I’m not a doctor. So in this post, I’m talking not from a medical perspective, but from that of someone who has a spouse with sleep apnea. I was pretty unaware of sleep apnea before I started dating my husband. But sleep apnea can affect your life in so many ways.
What is sleep apnea?
Sleep apnea is a condition where you stop breathing in your sleep. Scary stuff. Before my hubby was diagnosed, I could hear him gasping for breath in his sleep. In the early days, I was terrified he would die.
Sleep apnea often also results in very loud snoring. Though, I believe, there are cases where the person doesn’t snore. And keep in mind, there are many other reasons for snoring that have nothing to do with sleep apnea.
Not just for the overweight
The stereotypical image of someone who has sleep apnea is someone who is overweight. Carrying extra pounds significantly increases your risk. And for those people, losing weight will increase the odds that they’ll find relief or be cured. But this doesn’t describe everyone with sleep apnea.
My husband is of normal weight. And since I’ve been with him, I’ve met quite a few people suffering from sleep apnea who are thin and in great shape.
My hubby’s sleep apnea is chronic. Meaning it is very unlikely to ever go away. His dentist thinks that his mouth shifted in such a way when he had braces so that the back of his tongue now blocks his airway when he’s sleeping. Crazy right?
How do you know you have sleep apnea?
Well, again I’m not a medical professional. But there are certain clues that you may stop breathing when you sleep. Because someone won’t always audibly hear you hold your breath, it’s important to be aware of the other clues.
Chronic snoring is a big red flag. Like if you start snoring shortly after falling asleep. And you snore all night every night. Again, there are other reasons this can happen, but this type of snoring is suspicious. But since snoring is something that’s hard to discover without a witness, and because not everyone snores, it’s important to be aware of other clues.
What are these other clues? Constantly feeling tired, even after what should have been a good night’s sleep. If you wake up groggy no matter how much you’re sleeping, you just may have sleep apnea.
Other signs are pretty general, and can apply to other conditions besides sleep apnea. But it’s still good to be aware. Things like frequent headaches or general moodiness can also be signals. Those on their own can mean many different things.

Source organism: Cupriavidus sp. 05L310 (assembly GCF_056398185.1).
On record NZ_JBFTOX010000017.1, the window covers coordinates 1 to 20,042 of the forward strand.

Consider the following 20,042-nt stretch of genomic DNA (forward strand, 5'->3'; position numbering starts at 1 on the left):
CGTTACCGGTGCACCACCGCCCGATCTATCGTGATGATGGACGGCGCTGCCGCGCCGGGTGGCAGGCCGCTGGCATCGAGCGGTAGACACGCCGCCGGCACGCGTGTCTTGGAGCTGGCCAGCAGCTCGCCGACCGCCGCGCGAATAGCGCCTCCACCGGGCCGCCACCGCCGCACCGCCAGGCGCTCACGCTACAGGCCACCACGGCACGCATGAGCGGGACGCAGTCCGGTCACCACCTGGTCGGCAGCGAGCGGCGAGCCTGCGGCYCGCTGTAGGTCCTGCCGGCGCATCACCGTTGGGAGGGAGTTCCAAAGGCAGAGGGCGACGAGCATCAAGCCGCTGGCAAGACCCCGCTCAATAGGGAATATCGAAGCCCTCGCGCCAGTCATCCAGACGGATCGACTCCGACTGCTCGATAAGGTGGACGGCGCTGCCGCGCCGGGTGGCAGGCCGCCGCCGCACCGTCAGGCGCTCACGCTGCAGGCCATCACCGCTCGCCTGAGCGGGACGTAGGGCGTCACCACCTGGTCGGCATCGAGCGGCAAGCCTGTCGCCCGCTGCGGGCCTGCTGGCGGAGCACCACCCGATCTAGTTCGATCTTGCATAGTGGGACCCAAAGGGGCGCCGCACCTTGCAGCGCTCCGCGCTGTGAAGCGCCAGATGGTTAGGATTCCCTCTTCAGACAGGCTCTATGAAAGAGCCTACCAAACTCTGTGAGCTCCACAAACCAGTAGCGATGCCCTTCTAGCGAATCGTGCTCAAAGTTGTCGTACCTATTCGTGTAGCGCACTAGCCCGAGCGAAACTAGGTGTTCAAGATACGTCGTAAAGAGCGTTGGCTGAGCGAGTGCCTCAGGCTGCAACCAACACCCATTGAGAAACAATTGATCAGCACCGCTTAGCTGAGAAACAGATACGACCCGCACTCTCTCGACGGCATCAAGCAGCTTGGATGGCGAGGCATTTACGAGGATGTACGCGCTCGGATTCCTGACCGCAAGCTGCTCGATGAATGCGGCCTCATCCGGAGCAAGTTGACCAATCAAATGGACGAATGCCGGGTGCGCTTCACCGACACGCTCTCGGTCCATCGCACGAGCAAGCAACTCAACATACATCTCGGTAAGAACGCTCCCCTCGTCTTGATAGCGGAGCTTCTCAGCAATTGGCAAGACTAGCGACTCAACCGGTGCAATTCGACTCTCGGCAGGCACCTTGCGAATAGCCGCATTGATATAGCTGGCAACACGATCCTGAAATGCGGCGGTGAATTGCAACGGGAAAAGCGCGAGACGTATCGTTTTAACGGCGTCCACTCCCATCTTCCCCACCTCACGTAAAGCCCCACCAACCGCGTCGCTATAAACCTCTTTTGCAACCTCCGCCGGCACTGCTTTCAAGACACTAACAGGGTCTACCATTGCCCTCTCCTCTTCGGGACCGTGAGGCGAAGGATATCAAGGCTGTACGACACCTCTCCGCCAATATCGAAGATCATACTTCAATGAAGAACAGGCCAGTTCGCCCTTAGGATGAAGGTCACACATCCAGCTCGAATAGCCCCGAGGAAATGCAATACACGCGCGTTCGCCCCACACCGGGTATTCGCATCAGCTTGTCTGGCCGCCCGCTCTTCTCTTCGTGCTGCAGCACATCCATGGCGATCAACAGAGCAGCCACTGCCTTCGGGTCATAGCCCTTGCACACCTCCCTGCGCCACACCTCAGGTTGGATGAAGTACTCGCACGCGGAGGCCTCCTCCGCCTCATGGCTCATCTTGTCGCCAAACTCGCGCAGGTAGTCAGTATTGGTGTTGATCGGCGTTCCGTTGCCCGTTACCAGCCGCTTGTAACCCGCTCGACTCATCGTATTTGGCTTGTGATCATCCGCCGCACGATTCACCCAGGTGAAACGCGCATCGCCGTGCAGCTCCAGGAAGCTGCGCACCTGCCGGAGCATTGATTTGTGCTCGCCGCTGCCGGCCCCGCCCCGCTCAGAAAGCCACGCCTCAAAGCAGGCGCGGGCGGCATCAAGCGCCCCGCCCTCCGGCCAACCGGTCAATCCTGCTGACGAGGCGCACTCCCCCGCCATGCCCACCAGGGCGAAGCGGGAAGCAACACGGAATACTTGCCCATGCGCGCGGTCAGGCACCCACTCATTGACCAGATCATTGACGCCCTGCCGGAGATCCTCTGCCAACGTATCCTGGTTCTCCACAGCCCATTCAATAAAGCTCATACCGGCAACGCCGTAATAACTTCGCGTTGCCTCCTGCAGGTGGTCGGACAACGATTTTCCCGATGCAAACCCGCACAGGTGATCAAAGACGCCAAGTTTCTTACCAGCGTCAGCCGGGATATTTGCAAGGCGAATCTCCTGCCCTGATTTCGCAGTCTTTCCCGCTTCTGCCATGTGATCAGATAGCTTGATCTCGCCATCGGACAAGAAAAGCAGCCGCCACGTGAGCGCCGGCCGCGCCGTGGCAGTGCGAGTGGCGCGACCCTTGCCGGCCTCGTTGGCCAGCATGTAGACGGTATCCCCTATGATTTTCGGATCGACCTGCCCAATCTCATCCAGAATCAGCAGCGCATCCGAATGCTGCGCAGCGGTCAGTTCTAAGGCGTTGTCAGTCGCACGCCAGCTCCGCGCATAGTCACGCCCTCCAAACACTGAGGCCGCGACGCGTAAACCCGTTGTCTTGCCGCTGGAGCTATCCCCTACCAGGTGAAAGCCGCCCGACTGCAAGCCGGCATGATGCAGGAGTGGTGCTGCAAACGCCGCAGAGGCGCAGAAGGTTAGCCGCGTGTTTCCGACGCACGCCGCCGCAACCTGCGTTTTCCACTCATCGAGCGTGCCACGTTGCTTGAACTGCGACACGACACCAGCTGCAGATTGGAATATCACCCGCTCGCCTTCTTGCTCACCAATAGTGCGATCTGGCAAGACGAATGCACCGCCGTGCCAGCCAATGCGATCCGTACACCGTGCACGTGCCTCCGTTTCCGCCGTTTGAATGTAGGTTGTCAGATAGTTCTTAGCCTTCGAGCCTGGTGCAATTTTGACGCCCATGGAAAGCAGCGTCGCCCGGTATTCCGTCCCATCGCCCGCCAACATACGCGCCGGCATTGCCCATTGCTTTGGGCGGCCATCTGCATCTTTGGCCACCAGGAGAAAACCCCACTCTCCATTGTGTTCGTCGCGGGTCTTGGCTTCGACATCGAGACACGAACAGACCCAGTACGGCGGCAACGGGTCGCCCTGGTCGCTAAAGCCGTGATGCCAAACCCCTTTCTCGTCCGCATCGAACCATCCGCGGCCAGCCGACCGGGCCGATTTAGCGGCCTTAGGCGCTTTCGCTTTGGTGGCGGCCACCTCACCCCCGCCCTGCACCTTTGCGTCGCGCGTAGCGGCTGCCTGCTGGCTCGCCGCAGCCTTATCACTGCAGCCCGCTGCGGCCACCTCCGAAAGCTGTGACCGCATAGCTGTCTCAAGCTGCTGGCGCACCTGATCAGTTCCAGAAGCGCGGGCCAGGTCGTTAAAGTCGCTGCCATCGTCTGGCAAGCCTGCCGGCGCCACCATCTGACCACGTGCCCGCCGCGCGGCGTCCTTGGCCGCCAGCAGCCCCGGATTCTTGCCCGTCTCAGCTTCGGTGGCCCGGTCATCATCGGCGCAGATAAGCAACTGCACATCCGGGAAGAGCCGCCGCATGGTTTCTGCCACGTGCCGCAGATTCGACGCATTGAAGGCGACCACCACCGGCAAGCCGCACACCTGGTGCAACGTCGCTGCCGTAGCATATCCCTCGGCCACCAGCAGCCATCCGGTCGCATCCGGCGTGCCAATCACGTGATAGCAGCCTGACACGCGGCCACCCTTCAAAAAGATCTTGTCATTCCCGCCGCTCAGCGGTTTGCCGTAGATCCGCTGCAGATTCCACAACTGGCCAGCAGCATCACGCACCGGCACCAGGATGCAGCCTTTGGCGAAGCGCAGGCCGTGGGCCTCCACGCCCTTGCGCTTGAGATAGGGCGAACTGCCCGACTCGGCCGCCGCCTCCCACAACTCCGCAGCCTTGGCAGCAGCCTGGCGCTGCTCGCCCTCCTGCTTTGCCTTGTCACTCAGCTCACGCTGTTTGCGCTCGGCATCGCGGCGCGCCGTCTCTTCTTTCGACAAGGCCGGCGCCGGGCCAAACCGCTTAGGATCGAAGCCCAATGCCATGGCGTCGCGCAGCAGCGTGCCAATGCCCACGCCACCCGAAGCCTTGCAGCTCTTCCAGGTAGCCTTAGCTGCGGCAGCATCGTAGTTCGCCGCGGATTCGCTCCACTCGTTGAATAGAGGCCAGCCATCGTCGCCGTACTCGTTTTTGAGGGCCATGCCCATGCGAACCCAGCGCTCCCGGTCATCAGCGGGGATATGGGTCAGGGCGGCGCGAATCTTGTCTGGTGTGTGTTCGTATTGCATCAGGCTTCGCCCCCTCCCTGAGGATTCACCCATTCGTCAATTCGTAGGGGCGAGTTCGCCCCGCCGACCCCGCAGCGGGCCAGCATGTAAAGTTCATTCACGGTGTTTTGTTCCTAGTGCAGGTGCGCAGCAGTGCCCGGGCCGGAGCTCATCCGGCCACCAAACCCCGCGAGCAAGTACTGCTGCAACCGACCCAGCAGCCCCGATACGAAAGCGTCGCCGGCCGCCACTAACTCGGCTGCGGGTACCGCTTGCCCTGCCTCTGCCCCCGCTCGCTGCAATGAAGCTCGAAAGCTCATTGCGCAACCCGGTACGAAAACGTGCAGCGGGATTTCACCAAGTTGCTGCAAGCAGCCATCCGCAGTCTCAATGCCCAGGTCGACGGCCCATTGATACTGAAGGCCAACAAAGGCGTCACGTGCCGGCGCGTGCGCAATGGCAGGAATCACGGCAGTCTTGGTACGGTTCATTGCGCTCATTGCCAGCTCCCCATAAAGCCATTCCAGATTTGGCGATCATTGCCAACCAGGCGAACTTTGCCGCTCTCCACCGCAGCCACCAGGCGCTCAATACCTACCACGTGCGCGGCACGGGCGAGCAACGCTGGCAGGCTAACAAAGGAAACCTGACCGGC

Obviously, since being overweight is a risk factor, those who are overweight should be especially mindful of the clues. But remember, you can be in great shape and have sleep apnea. As I said, I’ve learned this is more common than you’d think.
What to do if you suspect sleep apnea.
The first thing to do is speak to your primary care physician. She can give you a better idea if what you’re experiencing might be sleep apnea. And if she thinks it’s not, she can point you in the right direction for you to experience relief.
But if she suspects your symptoms might be a sign of sleep apnea, you’ll most likely be sent for a sleep study. This is an overnight study where doctors monitor your sleeping patterns as well as your breathing. And with high tech equipment, they’ll be able to see if you have a breathing problem while you sleep.
If you’re freaked out about being examined while sleeping, don’t let that stop you. My husband didn’t love the idea. But he came out recognizing that it’s totally not a big deal. He seriously had such a great night’s sleep during the study.
You’ll go back for a second appointment after they’ve had a chance to analyze the results. And that’s when my husband learned he had sleep apnea. He had stopped breathing at least once every minute. It took him years to realize he needed to get tested. So I’m so glad he did.
What happens next?
My husband now sleeps with a c-pap machine. This machine helps him breathe while he’s sleeping. And it’s totally not a big deal. The best part? His nighttime breathing and snoring have been transformed.
So if any of this seems like it might apply to you, definitely make an appointment with a primary care physician. Sleep apnea greatly raises your risk of things like heart disease and diabetes. So it’s important to address this before it grows into a bigger problem.